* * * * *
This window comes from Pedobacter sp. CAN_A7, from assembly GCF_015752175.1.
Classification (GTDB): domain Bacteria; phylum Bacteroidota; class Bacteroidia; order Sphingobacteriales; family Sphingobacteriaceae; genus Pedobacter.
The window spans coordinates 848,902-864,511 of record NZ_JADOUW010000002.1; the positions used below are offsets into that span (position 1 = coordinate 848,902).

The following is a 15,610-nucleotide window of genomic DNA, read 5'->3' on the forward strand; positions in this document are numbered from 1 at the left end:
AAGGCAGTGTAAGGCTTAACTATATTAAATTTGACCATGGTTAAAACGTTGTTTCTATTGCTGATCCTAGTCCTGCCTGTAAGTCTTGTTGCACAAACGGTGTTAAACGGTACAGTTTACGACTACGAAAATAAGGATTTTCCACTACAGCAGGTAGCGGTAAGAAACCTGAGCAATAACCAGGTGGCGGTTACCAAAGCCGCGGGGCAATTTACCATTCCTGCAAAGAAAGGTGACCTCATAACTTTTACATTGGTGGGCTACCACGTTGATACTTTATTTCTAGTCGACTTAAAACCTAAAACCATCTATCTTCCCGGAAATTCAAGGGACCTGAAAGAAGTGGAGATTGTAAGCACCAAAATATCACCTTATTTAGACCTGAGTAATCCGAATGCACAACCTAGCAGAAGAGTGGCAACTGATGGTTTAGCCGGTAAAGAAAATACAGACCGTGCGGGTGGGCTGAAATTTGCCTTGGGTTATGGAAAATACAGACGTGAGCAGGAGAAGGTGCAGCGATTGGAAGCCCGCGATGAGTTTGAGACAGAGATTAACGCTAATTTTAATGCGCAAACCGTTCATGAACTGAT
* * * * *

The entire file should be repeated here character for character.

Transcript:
This window comes from Pedobacter sp. CAN_A7, from assembly GCF_015752175.1.
Classification (GTDB): domain Bacteria; phylum Bacteroidota; class Bacteroidia; order Sphingobacteriales; family Sphingobacteriaceae; genus Pedobacter.
The window spans coordinates 848,902-864,511 of record NZ_JADOUW010000002.1; the positions used below are offsets into that span (position 1 = coordinate 848,902).

The following is a 15,610-nucleotide window of genomic DNA, read 5'->3' on the forward strand; positions in this document are numbered from 1 at the left end:
AAGGCAGTGTAAGGCTTAACTATATTAAATTTGACCATGGTTAAAACGTTGTTTCTATTGCTGATCCTAGTCCTGCCTGTAAGTCTTGTTGCACAAACGGTGTTAAACGGTACAGTTTACGACTACGAAAATAAGGATTTTCCACTACAGCAGGTAGCGGTAAGAAACCTGAGCAATAACCAGGTGGCGGTTACCAAAGCCGCGGGGCAATTTACCATTCCTGCAAAGAAAGGTGACCTCATAACTTTTACATTGGTGGGCTACCACGTTGATACTTTATTTCTAGTCGACTTAAAACCTAAAACCATCTATCTTCCCGGAAATTCAAGGGACCTGAAAGAAGTGGAGATTGTAAGCACCAAAATATCACCTTATTTAGACCTGAGTAATCCGAATGCACAACCTAGCAGAAGAGTGGCAACTGATGGTTTAGCCGGTAAAGAAAATACAGACCGTGCGGGTGGGCTGAAATTTGCCTTGGGTTATGGAAAATACAGACGTGAGCAGGAGAAGGTGCAGCGATTGGAAGCCCGCGATGAGTTTGAGACAGAGATTAACGCTAATTTTAATGCGCAAACCGTTCATGAACTGAT